Latest Lenticular galaxy Stories
New observations explain why Milky Way-like galaxies are so common in the Universe
While searching for data looking for star-forming regions around a galaxy located more than 200 million light years away, researchers have accidentally discovered that it is, in fact, the largest known spiral galaxy in the entire universe.
Many images that we see from the space observatories are beautiful. Swirling colors and bright galaxies make for amazing images. The image just released from the Gemini Observatory, a land based observatory, of the polar-ring galaxy NGC 660 might just be the most hauntingly beautiful image ever.
Astronomers at Liverpool John Moores University may have solved the mystery of how spiral galaxies in clusters are transformed over time into smooth disks. Results from a study of galaxy clusters confirm that the slow-motion conditions needed for the transformation are occurring among populations of galaxies falling towards the cluster centre.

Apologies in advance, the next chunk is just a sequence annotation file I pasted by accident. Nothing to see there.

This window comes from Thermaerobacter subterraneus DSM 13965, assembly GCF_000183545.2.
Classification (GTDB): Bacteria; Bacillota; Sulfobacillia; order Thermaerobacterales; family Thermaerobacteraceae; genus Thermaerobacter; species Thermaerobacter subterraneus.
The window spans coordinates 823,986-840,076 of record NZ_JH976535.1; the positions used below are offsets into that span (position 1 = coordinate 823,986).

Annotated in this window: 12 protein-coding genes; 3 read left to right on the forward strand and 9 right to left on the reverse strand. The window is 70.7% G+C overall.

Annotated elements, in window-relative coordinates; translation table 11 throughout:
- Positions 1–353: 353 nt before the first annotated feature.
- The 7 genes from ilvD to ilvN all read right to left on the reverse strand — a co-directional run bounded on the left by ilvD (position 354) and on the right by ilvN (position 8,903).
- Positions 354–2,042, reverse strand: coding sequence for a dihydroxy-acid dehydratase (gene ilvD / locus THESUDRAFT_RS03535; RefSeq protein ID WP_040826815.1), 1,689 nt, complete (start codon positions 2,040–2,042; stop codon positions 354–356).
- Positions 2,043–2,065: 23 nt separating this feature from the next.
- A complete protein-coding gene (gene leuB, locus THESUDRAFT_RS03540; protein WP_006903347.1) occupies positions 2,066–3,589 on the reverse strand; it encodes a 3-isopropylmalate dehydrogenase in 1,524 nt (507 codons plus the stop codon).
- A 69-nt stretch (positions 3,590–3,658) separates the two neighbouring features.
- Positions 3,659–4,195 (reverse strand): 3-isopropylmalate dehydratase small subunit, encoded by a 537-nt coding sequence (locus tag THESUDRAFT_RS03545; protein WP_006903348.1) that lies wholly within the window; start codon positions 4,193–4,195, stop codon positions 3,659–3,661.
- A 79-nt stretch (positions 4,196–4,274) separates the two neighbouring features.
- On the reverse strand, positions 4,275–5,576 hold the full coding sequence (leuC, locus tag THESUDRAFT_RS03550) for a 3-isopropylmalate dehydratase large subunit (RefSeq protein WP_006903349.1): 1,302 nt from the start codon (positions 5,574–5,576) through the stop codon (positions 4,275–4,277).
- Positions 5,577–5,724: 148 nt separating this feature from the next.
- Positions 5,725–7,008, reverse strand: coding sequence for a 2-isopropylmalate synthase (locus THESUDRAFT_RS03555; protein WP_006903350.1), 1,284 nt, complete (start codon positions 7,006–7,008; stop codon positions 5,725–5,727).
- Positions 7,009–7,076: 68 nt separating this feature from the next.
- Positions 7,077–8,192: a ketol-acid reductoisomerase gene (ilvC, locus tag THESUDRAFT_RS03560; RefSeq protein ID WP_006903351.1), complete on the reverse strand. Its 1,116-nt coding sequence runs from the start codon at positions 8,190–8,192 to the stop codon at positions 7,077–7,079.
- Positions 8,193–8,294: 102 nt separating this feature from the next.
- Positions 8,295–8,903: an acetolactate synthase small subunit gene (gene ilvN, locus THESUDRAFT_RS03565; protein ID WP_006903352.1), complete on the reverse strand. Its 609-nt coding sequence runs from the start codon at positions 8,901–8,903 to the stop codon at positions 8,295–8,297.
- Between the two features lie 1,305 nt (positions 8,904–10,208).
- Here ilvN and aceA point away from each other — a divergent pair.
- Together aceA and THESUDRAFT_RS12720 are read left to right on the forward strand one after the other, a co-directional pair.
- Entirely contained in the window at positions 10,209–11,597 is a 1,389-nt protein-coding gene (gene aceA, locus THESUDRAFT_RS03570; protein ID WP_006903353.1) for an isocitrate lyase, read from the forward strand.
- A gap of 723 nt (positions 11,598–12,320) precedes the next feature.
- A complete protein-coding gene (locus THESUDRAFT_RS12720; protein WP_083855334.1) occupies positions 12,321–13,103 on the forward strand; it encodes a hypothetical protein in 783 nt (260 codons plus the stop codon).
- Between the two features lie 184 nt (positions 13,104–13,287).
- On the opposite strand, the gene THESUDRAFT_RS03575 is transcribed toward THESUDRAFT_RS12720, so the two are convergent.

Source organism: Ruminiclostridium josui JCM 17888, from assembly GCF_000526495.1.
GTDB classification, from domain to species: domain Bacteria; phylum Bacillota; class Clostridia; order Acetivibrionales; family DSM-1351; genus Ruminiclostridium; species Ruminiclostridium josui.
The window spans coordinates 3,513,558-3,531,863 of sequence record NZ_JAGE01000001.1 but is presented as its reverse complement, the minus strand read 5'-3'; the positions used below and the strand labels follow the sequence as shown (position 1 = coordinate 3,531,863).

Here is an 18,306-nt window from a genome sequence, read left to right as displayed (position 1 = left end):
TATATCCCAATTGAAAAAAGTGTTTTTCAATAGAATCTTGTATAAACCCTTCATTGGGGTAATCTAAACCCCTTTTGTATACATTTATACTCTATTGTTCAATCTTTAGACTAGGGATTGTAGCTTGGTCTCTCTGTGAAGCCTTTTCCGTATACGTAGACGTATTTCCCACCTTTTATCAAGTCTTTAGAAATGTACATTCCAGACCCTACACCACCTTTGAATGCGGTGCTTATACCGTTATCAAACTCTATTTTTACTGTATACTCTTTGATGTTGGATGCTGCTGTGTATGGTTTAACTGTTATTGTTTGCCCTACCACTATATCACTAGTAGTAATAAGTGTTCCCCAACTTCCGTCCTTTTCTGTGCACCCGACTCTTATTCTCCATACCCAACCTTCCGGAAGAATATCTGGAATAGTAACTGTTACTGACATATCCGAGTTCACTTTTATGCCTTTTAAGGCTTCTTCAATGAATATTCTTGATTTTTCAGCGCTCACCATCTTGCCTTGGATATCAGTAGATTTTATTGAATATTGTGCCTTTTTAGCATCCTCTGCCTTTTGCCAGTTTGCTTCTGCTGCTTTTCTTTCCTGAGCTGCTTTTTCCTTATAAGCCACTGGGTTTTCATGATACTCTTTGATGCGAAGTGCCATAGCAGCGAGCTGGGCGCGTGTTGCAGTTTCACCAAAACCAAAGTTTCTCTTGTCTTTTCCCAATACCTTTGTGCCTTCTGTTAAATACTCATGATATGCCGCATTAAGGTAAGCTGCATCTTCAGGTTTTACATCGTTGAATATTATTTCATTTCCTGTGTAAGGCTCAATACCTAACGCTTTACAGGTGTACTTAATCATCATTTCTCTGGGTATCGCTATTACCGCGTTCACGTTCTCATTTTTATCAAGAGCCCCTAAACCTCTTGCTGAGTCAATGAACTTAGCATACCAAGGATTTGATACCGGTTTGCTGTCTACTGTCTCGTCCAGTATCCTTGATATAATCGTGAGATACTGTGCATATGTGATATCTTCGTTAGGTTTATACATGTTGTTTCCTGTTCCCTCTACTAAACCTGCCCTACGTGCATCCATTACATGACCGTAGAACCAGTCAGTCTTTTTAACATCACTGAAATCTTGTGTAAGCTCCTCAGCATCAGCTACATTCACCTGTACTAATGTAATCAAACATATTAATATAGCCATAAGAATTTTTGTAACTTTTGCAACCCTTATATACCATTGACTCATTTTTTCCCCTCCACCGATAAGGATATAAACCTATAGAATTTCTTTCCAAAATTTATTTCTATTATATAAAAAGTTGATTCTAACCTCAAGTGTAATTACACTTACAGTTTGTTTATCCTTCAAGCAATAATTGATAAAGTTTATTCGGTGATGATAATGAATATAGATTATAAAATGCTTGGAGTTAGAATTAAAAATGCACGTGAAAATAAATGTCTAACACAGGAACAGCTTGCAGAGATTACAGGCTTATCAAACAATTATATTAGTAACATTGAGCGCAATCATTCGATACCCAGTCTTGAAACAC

Lenticular Galaxy -- The lenticular galaxies are disk galaxies without any conspicuous structure in their disks. This is probably because they have either used up most of their interstellar matter, so that they consist of old stars only, which have found a smooth and even distribution in the disk by the time, or because the galaxy has not closely encountered any neighbor in the past few hundred million (or few billion) years. From their appearance, and also their stellar contents...